In January 2020, the University of Oxford’s Jenner Institute and Oxford Vaccine Group started working to develop a vaccine against the global threat known as the Coronavirus Disease 2019 (COVID-19). And in April, Oxford’s team started a UK Phase I/II trial of the Oxford COVID-19 vaccine called the ChAdOx1 nCoV-19.
Results of Oxford COVID-19 Vaccine Phase I/II Trial
Furthermore, as of Monday, July 20, 2020, the results of Phase I/II trial have already been published in the scientific journal, The Lancet. Indicated in the study that there is no early safety concerns and induces strong immune responses in both parts of the immune system.
Upon 14 days of vaccination, the vaccine provoked a T-Cell response, wherein white blood cells called T-Cells can recognize cells that are infected with the SARS-CoV-2 virus and kill that virus-infected cell. Within 28 days of vaccination, antibodies which bind to the virus and are able to neutralize the virus so that it cannot infect cells when initially contracted are also developed.
According to Professor Andrew Pollard, Chief investigator of the Oxford Vaccine Trial at Oxford University and co-author of the trial, “The interim Phase I/II data for our coronavirus vaccine shows that the vaccine did not lead to any unexpected reactions and had a similar safety profile to previous vaccines of this type.”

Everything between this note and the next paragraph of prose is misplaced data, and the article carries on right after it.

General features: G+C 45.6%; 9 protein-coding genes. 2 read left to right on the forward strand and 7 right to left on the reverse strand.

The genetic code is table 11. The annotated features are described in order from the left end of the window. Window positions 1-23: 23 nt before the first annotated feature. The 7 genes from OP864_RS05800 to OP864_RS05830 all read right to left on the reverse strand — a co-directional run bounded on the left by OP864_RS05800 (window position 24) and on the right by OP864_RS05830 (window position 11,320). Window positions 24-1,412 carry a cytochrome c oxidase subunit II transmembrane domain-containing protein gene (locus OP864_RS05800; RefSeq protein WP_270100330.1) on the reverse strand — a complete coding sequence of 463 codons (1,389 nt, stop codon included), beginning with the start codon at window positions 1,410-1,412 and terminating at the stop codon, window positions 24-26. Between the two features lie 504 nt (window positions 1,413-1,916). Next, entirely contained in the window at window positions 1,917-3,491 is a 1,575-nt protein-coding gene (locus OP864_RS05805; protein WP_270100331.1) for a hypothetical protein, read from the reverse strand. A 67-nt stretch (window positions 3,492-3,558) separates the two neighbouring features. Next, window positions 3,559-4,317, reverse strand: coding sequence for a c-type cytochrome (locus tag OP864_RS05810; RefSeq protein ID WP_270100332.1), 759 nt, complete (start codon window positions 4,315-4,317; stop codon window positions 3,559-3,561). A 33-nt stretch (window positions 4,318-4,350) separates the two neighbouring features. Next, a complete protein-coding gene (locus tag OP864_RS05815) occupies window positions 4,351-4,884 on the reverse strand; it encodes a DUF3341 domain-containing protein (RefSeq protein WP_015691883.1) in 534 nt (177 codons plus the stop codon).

Professor Pollard also added that the immune responses observed following vaccination are in line with what they expect will be associated with protection against the SARS-CoV-2 virus.
He said that they saw the strongest immune response in participants who received two doses of the vaccine. This, according to him, indicates that this might be a good strategy for vaccination.
The study published in The Lancet is called the Safety and immunogenicity of the ChAdOx1 nCoV-19 vaccine against SARS-CoV-2: a preliminary report of a phase 1/2, single-blind, randomized controlled trial.
Oxford COVID-19 Vaccine Phase II/III Trials, Underway
Phase II/III trials of the Oxford COVID-19 Vaccine, on the other hand, are already underway in the UK, Brazil, and South Africa; while for the US, the trials are already due to start.
Through this phase of trials, it will determine how well the vaccine will protect from the COVID-19 disease. The safety and immune responses in different age range and at various doses will also be measured in Phase II/III.
About the Further Development of the Oxford COVID-19 Vaccine
The University of Oxford is working with AstraZeneca, a UK-based global biopharmaceutical company, for the further development, large-scale manufacture, and potential distribution of the said COVID-19 vaccine.
Also, according to the University of Oxford, to help accelerate the vaccine’s development, the project has been further supported by £84 million of Government funding.
And so far, should the late-stage clinical trials prove successful, the UK, US, Europe’s Inclusive Vaccines Alliance (IVA), the Coalition for Epidemic Preparedness (CEPI), Gavi the Vaccine Alliance and Serum Institute of India, have committed to supply more than 2 billion doses of the vaccine.
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